Saturday 22 November 2014

Woman with locked-in syndrome earns her degree

A woman suffering from locked-in syndrome as a result of a stroke has been awarded a 2:2 degree in Ancient History.

Published 08/08/2014 | 02:30

Dawn Faizey-Webster, a sufferer of locked in syndrome pictured at her home
Dawn Faizey-Webster, a sufferer of locked in syndrome pictured at her home.

A woman suffering from locked-in syndrome as a result of a stroke has been awarded a 2:2 degree in Ancient History.

Dawn Faizey Webster suffered a stroke after the birth of her son Alexander when she was 30 years old. The 42-year-old woman from Staffordshire, England, suffers from 'locked-in syndrome' - a condition in which "the patient is aware but cannot move or communicate verbally due to complete paralysis of nearly all voluntary muscles...except for the eyes".

Faizey Webster types at a speed of 50 words per hour using a specially designed headrest which allows her to move the cursor backwards and forwards by pressing buttons on each side of the headpiece. To select letters to type, she blinks. This typing speed means that each three-hour exam took her three weeks to complete.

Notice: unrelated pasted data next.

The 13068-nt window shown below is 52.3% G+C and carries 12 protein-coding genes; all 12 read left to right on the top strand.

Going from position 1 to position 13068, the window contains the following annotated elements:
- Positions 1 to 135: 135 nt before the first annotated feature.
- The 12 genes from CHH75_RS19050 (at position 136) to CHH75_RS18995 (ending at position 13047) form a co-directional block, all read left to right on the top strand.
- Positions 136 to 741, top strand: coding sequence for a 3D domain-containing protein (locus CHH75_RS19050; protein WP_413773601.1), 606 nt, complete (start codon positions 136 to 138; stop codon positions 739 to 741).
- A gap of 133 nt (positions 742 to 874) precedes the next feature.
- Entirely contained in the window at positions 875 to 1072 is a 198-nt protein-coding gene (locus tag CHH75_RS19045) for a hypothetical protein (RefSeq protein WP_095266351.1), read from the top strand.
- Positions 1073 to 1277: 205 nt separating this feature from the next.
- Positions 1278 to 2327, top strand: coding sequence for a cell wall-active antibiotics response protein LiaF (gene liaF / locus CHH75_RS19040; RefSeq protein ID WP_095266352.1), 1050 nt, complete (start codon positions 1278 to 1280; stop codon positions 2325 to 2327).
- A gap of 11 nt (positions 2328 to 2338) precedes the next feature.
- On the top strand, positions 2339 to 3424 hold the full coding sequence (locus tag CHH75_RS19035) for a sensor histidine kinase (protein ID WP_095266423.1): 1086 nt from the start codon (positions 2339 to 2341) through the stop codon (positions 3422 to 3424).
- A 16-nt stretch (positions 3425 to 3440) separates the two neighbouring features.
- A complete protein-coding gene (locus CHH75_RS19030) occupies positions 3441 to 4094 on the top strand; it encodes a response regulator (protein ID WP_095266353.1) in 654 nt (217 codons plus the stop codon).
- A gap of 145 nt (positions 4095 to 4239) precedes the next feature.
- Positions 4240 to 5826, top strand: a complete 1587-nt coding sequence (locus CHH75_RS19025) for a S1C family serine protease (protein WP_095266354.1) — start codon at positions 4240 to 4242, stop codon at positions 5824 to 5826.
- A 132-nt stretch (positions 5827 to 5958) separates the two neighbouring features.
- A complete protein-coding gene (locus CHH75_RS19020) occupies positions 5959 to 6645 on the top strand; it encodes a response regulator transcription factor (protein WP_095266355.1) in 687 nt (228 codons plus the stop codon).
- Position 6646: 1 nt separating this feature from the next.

Faizey Webster said she was "so proud" to pass her degree. "I had achieved what I had spent six years striving for."

The former teacher became paralysed two weeks after the birth of her son Alexander. During her pregnancy she had contracted pre-eclampsia, "a disorder of pregnancy characterised by high blood pressure".

Faizey Webster.jpg

Her blood pressure remained high following the birth and she suffered a severe stroke. "No one could hear me shouting that inside my paralysed body my brain was still alive... one day my dad asked me if I could hear him? He asked me to blink if I could. I blinked, and he jumped up in shock," she said.

Her husband left her and Alexander, now 11, and Faizey Webster decided to "use the thing that had not been affected - my brain".

"I felt I needed to prove to myself and to others that I was still me, Dawn."

Faizey Webster's next goal is to complete a masters course in History of Art.

Some 90pc of those who contract 'locked-in' syndrome die within the first four months. In 'exceptional' cases there have been patients who achieve a full recovery, including mother-of-three Kate Allatt from South Yorkshire who now runs Fighting Strokes, dedicated to helping those affected by the condition.

Irish Independent

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